By Verena Kallas
The recently announced purchase of XLHealth is the seventh this year involving companies that manage Medicare coverage. Unlisted XLHealth will be acquired by UnitedHealth Group (UNH) for about $2 billion in cash.
XL Health was also being chased by WellPoint (WLP) and Aetna (AET), as each of these major insurers is trying to gain more Medicare Advantage (MA) customers. MA, a federal program in which commercial insurers sell managed-care plans to Medicare beneficiaries, provides an alternative to the original Medicare fee-for-service system.
Nearly 12 million people are currently enrolled in Medicare Advantage plans. MA enrollment has increased by 75% since 2006, outpacing retiree market growth. The MA business is expected to continue growing over the next five years due to increasing support from the federal government, for which outsourcing to managed care is a cost containment strategy.
The biggest private health insurers already have many Medicare customers, but are trying to add more. UnitedHealth, the largest U.S. health insurer by sales, has over 7 million Medicare clients. Humana (HUM) is second with 4.3 million and WellPoint is third with 2.6 million. They are followed by Aetna with about 837,000 Medicare clients and Cigna (CI) with well over half a million.
Cigna’s $3.8 billion purchase of HealthSpring (HS), which is expected to close during the first half of 2012, was at least partly motivated by the addition of 1.17 million customers served by Medicare. The acquisition of Inspiris by UnitedHealth at the beginning of this year, and the purchase of CareMore Health Group by WellPoint in June, were also aimed at an expansion of the Medicare managed-care market. The same was true for Humana’s acquisition of MD Care and Arcadian Management Services, both Medicare Advantage providers.
Aetna, for its part, has also expressed interest in acquisitions that would boost its Medicare population. Aetna’s cash and cash equivalents, which stood at close to $2 billion at the end of the third quarter, give it the necessary resources for one or several deals that could help it to catch up with its competitors. The other big insurers are also flush with cash. UnitedHealth ended the third quarter with cash and cash equivalents of $13.7 billion, while Humana had $4 billion and WellPoint had $2.5 billion at their disposal.
The U.S. health insurance industry is very fragmented, and appears ripe for consolidation. Health system reform should also encourage mergers and acquisitions in the industry. The big companies are expected to buy up smaller providers in order to increase their share in a particular market or geographic region, and to benefit from economies of scale and efficiency gains.
As managed care penetration of Medicare keeps increasing, the five largest insurers could target the following companies in order to increase their Medicare Advantage population:
Amerigroup (AGP): Amerigroup offers its healthcare services through contracts with primary care physicians, specialists, hospitals, and ancillary providers. It provides products to over 1.9 million members in 11 states. It is in the process of acquiring Health Plus, a program with 320,000 members, and has the potential for being an acquisition target itself. AGP has a market cap of $2.51 billion and ttm EBITDA of $416.63 million. AGP’s price-earnings ratio is 11.50, compared to 12.46 for health care plans overall.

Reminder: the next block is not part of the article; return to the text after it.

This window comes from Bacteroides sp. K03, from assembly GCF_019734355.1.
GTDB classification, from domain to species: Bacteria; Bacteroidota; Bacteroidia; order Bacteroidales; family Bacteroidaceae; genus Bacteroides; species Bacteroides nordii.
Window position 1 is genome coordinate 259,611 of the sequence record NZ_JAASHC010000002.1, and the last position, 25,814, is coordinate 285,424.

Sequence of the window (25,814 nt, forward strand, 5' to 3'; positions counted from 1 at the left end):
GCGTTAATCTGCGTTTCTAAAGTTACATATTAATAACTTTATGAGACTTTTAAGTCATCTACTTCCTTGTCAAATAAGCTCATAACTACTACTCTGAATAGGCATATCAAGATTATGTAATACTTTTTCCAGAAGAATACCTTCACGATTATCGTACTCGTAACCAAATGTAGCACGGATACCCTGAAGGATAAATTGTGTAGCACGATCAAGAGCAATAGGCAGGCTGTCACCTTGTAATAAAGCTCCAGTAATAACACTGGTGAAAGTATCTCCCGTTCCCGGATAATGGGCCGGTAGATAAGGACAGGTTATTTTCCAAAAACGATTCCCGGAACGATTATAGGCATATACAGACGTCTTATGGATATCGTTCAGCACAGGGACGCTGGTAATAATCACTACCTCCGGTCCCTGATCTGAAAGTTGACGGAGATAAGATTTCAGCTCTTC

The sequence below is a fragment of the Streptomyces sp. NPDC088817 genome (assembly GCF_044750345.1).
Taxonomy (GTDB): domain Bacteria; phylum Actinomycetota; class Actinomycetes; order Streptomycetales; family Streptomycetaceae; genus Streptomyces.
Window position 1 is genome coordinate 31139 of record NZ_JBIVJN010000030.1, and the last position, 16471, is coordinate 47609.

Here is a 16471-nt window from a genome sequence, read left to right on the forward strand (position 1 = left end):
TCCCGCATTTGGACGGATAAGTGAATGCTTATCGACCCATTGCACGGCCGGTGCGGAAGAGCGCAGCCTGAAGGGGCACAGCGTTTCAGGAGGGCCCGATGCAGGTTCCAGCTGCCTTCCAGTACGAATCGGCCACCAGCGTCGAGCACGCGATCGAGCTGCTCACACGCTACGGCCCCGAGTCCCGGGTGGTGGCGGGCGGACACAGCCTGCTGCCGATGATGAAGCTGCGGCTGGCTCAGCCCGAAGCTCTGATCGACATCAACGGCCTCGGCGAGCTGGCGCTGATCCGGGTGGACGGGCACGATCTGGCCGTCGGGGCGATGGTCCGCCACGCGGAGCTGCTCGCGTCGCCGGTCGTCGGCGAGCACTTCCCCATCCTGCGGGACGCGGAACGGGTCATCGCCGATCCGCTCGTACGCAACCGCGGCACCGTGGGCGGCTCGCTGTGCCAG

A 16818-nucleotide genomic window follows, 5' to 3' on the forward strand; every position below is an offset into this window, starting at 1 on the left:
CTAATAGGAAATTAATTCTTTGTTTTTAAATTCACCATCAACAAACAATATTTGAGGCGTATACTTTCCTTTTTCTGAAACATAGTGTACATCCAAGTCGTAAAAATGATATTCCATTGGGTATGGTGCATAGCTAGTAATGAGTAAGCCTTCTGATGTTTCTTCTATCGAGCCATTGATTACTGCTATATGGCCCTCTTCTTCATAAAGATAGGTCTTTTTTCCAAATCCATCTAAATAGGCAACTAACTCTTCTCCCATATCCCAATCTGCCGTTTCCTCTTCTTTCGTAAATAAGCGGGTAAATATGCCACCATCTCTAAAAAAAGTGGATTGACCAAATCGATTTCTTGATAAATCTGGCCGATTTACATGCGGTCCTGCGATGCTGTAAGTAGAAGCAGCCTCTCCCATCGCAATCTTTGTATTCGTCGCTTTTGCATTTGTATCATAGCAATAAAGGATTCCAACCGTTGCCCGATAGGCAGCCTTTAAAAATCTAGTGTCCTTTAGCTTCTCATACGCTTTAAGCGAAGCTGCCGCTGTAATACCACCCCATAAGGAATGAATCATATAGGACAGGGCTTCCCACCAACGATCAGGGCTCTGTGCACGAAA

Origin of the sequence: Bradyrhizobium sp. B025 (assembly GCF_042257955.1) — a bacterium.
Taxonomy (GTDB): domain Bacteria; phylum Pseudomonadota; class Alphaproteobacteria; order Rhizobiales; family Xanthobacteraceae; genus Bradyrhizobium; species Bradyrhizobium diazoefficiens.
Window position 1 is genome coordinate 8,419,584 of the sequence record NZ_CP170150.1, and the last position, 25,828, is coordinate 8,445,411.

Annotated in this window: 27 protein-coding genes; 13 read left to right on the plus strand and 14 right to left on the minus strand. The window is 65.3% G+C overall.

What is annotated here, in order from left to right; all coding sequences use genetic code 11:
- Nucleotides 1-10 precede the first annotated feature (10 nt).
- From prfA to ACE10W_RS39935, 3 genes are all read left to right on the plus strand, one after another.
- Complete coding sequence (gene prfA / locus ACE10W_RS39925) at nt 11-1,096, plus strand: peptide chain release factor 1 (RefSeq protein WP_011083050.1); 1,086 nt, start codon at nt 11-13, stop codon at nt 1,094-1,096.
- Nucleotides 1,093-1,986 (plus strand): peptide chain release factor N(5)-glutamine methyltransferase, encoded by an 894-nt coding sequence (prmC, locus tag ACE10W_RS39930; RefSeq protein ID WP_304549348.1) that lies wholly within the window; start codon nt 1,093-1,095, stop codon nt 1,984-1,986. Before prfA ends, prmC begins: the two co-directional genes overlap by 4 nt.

Coventry Health Care (CVH): Coventry Health Care has over 5 million members in 50 states and a range of products and services which includes group and individual health insurance, Medicare and Medicaid programs, and coverage for specialty services such as workers’ compensation. CVH has 1.37 million Medicare customers, and has increased its Medicare Advantage market share over the last few years. It has a market cap of $4.21 billion, ttm EBITDA of $928.27 million, and a P/E ratio of 7.37.
Health Net (HNT): Health Net provides health benefits through its health maintenance organizations, insured preferred provider organizations, and point of service plans to approximately 6 million individuals across the U.S. It also offers behavioral health, substance abuse, and employee assistance programs, as well as managed health care products for prescription drugs. As of the end of 2010, approximately 660,000 Medicare beneficiaries were enrolled in its plans. HNT has lost MA market share over the last four years, in part due to the Centers for Medicare & Medicaid Services (CMS) sanctions on marketing. It has a market cap of $2.29 billion and ttm EBITDA of $172.27 million, and a comparatively high PE of 28.85.
Universal American (UAM): Universal American is a pure-play Medicare name whose targest group is the senior population in the U.S. The number of members in its Medicare Advantage plans has declined as it was also subject to the CMS sanctions imposed in November 2010 for violations of Medicare’s rules and regulations, resulting in membership of approximately 164,000 as of the end of the third quarter. UAM is relatively small compared to the other potential takeover targets with a market cap of $966.24 million. Its ttm EBITDA is $227.66 million. Its P/E ratio is 12.48, close to the industry average.
WellCare Health Plans (WCG): Like UAM, WellCare Health Plans focuses its managed care services on government-sponsored healthcare programs in the U.S. It offers a variety of health plans for families, children, and the aged, blind and disabled, as well as prescription drug plans. As of the end of 2010, it had approximately 1,340,000 Medicaid members, 116,000 MA members, and 768,000 prescription drug plans (PDP) members. WCG has a market cap of $2.26 billion and ttm EBITDA of $368.33 million. Its trailing P/E is 11.87.
Disclosure: I have no positions in any stocks mentioned, and no plans to initiate any positions within the next 72 hours.